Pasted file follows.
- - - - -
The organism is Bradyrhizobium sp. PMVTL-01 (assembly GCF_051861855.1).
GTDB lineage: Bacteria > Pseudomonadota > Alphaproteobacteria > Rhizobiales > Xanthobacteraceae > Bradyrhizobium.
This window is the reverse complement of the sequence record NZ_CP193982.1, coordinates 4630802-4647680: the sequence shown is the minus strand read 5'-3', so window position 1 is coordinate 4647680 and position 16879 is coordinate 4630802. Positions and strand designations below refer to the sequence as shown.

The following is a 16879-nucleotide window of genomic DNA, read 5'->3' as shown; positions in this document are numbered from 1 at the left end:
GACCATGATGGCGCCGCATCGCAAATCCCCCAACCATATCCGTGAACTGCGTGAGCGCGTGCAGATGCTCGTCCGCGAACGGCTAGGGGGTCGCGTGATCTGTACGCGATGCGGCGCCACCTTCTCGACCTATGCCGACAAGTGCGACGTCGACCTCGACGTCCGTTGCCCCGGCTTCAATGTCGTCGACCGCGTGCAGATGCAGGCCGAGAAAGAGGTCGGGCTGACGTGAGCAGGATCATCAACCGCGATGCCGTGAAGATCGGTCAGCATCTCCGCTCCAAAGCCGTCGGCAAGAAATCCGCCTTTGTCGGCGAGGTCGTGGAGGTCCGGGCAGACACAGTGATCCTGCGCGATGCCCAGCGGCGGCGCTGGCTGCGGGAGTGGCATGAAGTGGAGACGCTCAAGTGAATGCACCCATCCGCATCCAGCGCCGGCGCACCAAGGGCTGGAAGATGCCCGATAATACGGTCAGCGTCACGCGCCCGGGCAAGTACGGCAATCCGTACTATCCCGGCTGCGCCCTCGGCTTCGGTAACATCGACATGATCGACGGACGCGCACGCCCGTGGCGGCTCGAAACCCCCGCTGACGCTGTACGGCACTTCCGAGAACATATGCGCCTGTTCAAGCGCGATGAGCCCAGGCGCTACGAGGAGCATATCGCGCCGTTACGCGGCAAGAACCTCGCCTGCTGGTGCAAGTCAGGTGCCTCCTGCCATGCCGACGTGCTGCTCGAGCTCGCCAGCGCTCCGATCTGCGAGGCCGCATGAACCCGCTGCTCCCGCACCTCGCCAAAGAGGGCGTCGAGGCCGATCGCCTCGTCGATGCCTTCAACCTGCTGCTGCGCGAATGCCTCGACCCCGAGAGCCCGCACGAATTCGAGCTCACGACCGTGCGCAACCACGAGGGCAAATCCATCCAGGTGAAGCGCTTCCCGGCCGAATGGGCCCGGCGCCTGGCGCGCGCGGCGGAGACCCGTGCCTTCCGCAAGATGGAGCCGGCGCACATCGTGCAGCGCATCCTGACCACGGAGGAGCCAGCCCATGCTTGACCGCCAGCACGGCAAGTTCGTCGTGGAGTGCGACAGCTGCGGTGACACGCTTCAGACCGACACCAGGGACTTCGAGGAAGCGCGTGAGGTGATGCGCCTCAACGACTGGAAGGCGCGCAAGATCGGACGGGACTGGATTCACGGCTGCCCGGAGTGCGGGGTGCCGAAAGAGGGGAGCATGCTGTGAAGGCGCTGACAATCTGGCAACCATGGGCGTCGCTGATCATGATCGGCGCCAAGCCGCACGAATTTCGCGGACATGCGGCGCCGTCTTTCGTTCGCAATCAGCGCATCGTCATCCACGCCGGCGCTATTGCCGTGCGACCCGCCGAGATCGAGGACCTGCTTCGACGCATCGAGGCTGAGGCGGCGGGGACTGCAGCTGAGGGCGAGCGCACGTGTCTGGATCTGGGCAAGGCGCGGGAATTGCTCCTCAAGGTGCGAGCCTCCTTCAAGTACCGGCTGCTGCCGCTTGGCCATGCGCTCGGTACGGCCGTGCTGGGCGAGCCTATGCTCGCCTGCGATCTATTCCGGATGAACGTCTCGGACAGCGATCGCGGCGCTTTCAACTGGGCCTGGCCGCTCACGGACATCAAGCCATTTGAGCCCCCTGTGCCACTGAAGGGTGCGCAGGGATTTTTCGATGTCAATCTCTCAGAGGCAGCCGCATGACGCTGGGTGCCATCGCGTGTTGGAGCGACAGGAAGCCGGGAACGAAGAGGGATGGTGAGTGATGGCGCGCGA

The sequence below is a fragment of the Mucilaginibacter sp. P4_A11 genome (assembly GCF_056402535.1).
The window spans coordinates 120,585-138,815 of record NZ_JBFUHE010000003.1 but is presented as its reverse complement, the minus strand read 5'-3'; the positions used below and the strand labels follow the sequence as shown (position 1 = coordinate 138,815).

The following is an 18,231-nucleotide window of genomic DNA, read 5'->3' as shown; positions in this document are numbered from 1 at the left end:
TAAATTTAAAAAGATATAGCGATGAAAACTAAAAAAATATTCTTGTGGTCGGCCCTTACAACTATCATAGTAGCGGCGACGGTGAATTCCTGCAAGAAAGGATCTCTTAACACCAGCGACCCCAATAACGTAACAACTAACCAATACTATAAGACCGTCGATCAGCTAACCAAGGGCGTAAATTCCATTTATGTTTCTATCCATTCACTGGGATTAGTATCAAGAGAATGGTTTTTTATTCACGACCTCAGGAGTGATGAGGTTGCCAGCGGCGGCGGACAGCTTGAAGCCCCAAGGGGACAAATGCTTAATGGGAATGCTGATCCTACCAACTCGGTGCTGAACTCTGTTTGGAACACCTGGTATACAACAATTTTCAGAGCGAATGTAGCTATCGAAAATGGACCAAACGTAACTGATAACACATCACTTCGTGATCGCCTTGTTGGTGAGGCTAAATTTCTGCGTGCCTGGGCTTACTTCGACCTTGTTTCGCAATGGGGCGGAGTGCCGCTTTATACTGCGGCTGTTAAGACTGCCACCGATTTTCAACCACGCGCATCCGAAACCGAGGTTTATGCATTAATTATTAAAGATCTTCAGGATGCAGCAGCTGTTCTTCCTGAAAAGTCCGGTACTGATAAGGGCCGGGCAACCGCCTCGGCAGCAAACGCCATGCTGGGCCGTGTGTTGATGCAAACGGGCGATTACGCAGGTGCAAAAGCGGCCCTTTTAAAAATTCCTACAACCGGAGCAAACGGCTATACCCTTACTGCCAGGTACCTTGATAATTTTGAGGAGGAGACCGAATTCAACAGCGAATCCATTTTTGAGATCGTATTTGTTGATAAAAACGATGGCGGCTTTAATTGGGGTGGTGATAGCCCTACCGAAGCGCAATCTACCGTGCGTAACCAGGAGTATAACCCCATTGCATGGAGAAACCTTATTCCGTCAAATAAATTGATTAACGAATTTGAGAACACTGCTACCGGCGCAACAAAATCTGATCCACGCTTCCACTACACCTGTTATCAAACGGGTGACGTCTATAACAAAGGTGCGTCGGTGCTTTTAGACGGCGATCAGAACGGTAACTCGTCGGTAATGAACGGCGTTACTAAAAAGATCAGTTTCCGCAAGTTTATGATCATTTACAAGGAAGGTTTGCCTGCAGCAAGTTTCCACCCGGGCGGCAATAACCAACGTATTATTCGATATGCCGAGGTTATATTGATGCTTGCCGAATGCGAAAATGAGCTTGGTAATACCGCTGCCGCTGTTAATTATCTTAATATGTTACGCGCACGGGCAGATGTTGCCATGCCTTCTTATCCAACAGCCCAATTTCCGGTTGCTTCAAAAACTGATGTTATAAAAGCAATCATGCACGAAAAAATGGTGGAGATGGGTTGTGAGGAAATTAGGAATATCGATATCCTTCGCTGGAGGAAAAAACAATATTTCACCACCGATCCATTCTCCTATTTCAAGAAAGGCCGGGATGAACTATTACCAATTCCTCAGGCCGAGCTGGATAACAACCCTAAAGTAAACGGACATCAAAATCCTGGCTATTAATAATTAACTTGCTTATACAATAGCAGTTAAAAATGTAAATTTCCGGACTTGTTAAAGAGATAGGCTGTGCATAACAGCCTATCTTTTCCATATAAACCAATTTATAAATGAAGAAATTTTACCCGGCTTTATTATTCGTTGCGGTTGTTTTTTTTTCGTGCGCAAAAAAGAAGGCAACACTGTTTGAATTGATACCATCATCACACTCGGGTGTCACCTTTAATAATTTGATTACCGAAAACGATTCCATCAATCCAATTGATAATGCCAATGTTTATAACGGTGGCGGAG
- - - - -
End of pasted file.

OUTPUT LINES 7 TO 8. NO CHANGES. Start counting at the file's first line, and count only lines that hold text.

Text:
The window spans coordinates 120,585-138,815 of record NZ_JBFUHE010000003.1 but is presented as its reverse complement, the minus strand read 5'-3'; the positions used below and the strand labels follow the sequence as shown (position 1 = coordinate 138,815).

The following is an 18,231-nucleotide window of genomic DNA, read 5'->3' as shown; positions in this document are numbered from 1 at the left end: